Music

The Phenomenal A Star is Born Soundtrack Doubles as the Quintessential Lady Gaga Album

A classic album is born, with some help.

There was a lot to be uncertain about regarding A Star is Born: the film’s relevance and resonance with millennial moviegoers, Bradley Cooper’s ability as a full-fledged auteur, Gaga’s ability as a film actress. If there was one sure bet about the project, it was that the soundtrack, with Gaga’s inevitable input, would be a (mother) monster.

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In perfect step with the film, the A Star is Born soundtrack exceeds expectations. The album is an excellent compliment to the film, and it is arguably the most satisfying body of work Lady Gaga has released in years, a staggering distillation of her singular talent. Gaga has always been more versatile than she was given credit for, and A Star is Born’s cinematic context gives her the freedom to explore her range. Only this record could offer the French torch song that is “La vie en rose”, the electro R&B of “Heal Me”, the folk-gospel influences in “Look What You Found” and the 90’s power ballad of “I’ll Never Love Again” on one tracklist. As disparate in tone as they may be, they work wonderfully as vessels for Gaga’s full-throated commitment to the role of Ally and the songs she crafted for it.

Whatever inspiration she drew from Bradley Cooper’s screenplay and direction paid off massive dividends for her musical output. A Star is Born houses some of the best songs of her ten-year career, and nearly all of hers are essential listening. Through Ally’s mainstream transformation, Gaga returns to full-blown pop for the first time since 2013’s ARTPOP (minus a quick detour with “The Cure”, coincidentally born from these sessions), and even though the film implies these songs are inferior, they play like legitimate Top 40 smashes. “Hair Body Face” is a breezy, effortless throwback to The Fame, with a punchy ear worm of a chorus; “Heal Me”, with its hazy, red light special production, is Gaga as slinky, effective seductress. Even the intentionally, objectively bad “Why Did You That” has an irresistibly killer hook.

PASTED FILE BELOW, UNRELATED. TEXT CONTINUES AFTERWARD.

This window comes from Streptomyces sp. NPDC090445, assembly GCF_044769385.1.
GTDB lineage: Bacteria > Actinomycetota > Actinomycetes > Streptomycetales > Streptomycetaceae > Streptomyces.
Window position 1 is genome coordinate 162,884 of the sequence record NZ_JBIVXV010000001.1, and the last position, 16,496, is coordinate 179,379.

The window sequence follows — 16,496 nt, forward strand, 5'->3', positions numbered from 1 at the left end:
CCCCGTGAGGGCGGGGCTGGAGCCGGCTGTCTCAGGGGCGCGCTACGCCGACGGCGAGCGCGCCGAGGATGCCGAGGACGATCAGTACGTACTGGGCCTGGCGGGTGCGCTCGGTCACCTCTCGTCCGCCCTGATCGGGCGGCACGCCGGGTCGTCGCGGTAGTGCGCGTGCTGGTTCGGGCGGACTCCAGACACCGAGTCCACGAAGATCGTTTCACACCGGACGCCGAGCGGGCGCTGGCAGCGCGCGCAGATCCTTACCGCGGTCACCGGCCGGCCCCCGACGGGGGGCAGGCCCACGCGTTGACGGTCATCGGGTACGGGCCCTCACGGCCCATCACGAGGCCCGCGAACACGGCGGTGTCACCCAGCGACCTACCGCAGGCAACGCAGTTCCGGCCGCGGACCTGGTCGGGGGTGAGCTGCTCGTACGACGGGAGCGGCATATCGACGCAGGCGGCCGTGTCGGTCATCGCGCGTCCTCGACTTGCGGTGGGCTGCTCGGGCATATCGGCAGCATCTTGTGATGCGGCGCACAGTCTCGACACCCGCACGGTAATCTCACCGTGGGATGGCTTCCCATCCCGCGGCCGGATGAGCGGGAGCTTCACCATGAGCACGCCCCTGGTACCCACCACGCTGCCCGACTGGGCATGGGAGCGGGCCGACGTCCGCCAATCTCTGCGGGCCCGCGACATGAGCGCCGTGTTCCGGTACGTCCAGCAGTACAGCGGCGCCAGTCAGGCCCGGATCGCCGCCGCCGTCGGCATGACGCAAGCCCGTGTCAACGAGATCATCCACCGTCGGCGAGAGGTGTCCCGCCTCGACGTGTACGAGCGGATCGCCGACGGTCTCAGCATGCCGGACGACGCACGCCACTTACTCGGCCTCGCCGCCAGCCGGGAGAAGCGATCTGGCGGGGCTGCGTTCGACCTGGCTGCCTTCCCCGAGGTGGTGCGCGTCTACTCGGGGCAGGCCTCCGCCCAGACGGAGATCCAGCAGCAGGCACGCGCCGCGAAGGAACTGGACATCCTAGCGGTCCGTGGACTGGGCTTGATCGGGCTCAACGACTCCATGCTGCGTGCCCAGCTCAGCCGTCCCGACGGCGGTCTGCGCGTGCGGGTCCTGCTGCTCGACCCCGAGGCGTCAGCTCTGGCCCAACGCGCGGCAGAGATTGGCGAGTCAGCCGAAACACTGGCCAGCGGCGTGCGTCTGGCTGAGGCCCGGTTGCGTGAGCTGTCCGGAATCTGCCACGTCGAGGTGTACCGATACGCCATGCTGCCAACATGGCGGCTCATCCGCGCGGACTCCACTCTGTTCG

Great as those songs are, the ballads are the album’s true revelation. Gaga has struggled with past records to deliver a low tempo that matches her vocal range, so her delivery of at least three excellent ones is extraordinary. The arrangements of “Is That Alright” and “Always Remember Us This Way” are simple and straightforward, serving as beautiful conduits for deeply emotional lyrics and stunning vocals. “I’ll Never Love Again”, the film’s finale, is a devastating, triumphant powerhouse that deserves to stand alongside “I Will Always Love You” and “My Heart Will Go On” as soundtrack masterpieces. It is easily the greatest vocal performance of Gaga’s career and may possibly win her two Oscars (for Best Original Song and Best Actress). The only song that could stand in its way is “Shallow”, her show-stopping duet with co-star Bradley Cooper that has captivated audiences since its release in the movie’s trailer. It’s a rousing barnstormer of a track, with gentle, conversational verses that give way to a full-throttle chorus that is both inevitable and thrilling. You’re sold before that big Gaga money note hits; when it does, the raw passion will knock you over.

Even with all of the deserved Gaga praise, Bradley Cooper’s role in this soundtrack isn’t insignificant. Cooper contributes four solo songs to the album, and they are all impressive. “Black Eyes”, the film’s opener, is searing, old-fashioned rock, with a killer guitar solo and Cooper’s gritty, emotive vocal. Cooper is a surprisingly emotive and versatile singer, capable of gentle resignation (on the standout “Maybe It’s Time”) and  gruff romanticism (on the duet “Music to My Eyes”) without sounding inauthentic. His chemistry with Gaga is just as palpable on record as on screen; they sound like magic together.

But Cooper understands, like listeners will as they stream their way through this phenomenal album, that this is Lady Gaga’s time to shine. She is deep in her element, and the experience of filming A Star is Born has clearly revitalized her. She has never sounded better, and these songs rank amongst the best in her catalog. More than any of her records since 2009’s The Fame MonsterA Star is Born is an affirmation of Lady Gaga as one of the most vital presences in entertainment.

Oh, and it also happens to be an all-time great soundtrack.

Stream These Immediately: I’ll Never Love Again, Shallow, Hair Body Face, Is That Alright?, Always Remember Us This Way, Maybe It’s Time

Skip These: The dialogue tracks (if you haven’t seen the movie)

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